Cover image for Way to go, Smith!
Title:
Way to go, Smith!
Author:
Smith, Bob, 1958-
Personal Author:
Edition:
First edition.
Publication Information:
New York : Rob Weisbach Books, William Morrow & Co., 1999.
Physical Description:
284 pages ; 25 cm
Language:
English
ISBN:
9780688162870
Format :
Book

Available:*

Library
Call Number
Material Type
Home Location
Status
Central Library HQ76 .S58 1999 Adult Non-Fiction Central Closed Stacks
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Central Library HQ76 .S58 1999 Adult Non-Fiction Grosvenor Room-Buffalo Collection Non-Circ
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Summary

Summary

In his award-winning first book, Bob Smith offered up a witty dose of nineties reality with his observations as a happily adjusted gay man. Now, after breaking up with his longtime boyfriend, Tom, Smith takes us back to his painfully normal childhood to see where all the trouble really began. In these hysterical pages, Smith introduces readers to his comically unsympathetic grandmother, who makes light of his carsickness ("Bob only throws up because he's near the window and he can"); his first teacher crush, whose "five-o'clock shadow could plunge a room into darkness"; and his first brush with fame, when he fainted from his chair during a health filmstrip. Moving, ironic, and tinged with recognition, this acerbic collection offers bittersweet, nostalgic fun from a highly original and talented comic author.


Author Notes

Bob Smith is the author of the bestselling collection Openly Bob, winner of the 1998 Lambda Literary Award. He is the first openly gay comedian to appear on The Tonight Show as well as to star in his own HBO special. Bob has written for The Advocate, OUT, and the Los Angeles Times Magazine. He has also written for the MTV Video Awards, among numerous other shows for television. Bob grew up in Buffalo, New York, and now lives in Los Angeles.


Reviews 2

Booklist Review

Smith's Openly Bob (1997) had plenty of ironic humor, and, indeed, Smith is best known as a comedian. This book is less a collection of stand-up routines than reflections on the ephemera of relationships in which Smith analyzes the disintegration of his 10-year marriage to sometime actor Tom. Adopting the literary device of phone conversations with his widowed mother, Smith first delves into her personality and attitudes about his gayness and, thereafter, into his recollections of childhood with her and his alcoholic father. Tom moves out as Mom calls more often to check on her son and later to caution him against dating just anyone. Smith soon realizes he has a new best girlfriend in his mother, which evokes the reader's ironic smile, a frequent response to the muted sadness that seems to permeate Smith's account from the opening pages. There is some zany humor here, but the chuckles expended on them are haunted by a wispy ghost of regrets for relationship potentials unrealized. --Whitney Scott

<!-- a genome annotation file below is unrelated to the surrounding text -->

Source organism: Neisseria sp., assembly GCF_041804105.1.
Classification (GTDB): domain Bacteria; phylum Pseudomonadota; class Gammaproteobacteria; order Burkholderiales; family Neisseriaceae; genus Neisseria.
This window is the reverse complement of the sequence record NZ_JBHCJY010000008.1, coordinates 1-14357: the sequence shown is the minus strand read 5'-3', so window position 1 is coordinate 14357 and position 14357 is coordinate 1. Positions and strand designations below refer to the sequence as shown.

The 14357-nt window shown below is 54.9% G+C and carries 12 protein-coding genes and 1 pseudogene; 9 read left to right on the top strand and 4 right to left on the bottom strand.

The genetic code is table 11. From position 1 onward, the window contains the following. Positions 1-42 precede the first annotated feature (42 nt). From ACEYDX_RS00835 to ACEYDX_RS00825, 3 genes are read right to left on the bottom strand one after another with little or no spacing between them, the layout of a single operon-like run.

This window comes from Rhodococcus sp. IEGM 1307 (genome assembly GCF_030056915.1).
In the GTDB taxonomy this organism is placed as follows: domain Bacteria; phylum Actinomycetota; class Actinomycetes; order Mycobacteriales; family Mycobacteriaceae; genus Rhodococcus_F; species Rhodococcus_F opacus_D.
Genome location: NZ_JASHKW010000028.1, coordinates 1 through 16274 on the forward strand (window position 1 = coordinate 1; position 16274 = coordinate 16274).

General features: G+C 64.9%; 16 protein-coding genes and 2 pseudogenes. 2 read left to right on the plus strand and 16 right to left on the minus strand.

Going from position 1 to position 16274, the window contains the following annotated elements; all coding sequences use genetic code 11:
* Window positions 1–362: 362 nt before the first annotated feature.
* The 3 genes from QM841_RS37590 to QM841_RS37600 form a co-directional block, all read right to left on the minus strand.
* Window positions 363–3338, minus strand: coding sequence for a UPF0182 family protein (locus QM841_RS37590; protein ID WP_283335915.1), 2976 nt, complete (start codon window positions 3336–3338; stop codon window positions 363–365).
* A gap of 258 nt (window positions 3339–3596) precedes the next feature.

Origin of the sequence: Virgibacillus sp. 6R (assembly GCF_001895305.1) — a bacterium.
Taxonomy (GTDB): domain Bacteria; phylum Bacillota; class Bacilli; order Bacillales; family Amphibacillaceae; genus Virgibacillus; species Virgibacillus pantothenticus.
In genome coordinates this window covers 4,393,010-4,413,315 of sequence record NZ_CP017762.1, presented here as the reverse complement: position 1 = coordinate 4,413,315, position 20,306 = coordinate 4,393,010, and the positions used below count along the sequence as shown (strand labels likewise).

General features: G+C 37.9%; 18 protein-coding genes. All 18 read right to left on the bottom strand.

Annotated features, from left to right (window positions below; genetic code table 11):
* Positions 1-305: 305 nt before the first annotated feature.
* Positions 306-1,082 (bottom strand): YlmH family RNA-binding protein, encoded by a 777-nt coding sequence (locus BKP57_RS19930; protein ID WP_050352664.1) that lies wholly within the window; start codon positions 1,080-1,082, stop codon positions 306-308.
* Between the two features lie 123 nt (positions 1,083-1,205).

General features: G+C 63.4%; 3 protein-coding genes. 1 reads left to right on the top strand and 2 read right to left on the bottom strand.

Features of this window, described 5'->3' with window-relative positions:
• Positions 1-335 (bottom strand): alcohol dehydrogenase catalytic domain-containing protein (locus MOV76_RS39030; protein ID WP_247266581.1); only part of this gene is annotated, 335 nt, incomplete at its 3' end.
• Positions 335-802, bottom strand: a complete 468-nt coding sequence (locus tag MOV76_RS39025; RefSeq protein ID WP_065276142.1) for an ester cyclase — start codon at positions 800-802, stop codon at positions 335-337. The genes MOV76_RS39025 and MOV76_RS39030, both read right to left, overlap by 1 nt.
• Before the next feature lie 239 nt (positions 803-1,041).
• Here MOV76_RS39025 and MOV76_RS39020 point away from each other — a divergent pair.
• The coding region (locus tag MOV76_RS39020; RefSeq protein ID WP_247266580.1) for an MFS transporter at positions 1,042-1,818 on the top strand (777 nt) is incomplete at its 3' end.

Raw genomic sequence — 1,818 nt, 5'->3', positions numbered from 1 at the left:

Publisher's Weekly Review

This second installment in gay comedian Bob Smith's autobiography (Openly Bob was published in 1997) features the occasional laugh-out-loud line and twinge of insight, but for the most part reads like a series of stand-up routines that never made it to the stage. While focusing on the minutiae of Smith's growing up, his quirky family, his coming out and his falling in love with a wonderful man named Tom, Smith's first book sustained a sprightly, entertaining tone. Here Tom and Bob have just broken up. Although Smith's humor is, as usual, tinged with rue (when his mother asks if Tom left him for another man, he notes, "Boy, did that piss me off. My mother still didn't think that I was capable of ruining a ten-year relationship all by myself"), the material is not very compelling. Smith is best when detailing small emotional moments: his descriptions of bonding with his widowed mother over being single have a resonance missing from the rest of the book. All too often, he relies on the old one-two style of comic timing, which works on the stage but feels weak on the page ("When my grandmother made sandwiches, she always buttered the bread first, which explained why she was always on a diet"). In relating his attempts at dating, his memories of his first crushes and how he finally met someone he likes, Smith captures some telling moments in the process of reclaiming one's sexual self after the loss of a relationship, but for the most part does not re-create the zest or emotional warmth of his first book. (Nov.) (c) Copyright PWxyz, LLC. All rights reserved


Table of Contents

Wolf Whistling in the Darkp. 1
Is He Wearing Hai Karate?p. 60
Way to Go, Smith!p. 89
To Grandmother's House We Gop. 106
My Pen Palp. 133
Our Fathersp. 164
I'm Just a Love Machinep. 196
War and Piece of Assp. 238
Acknowledgmentsp. 285

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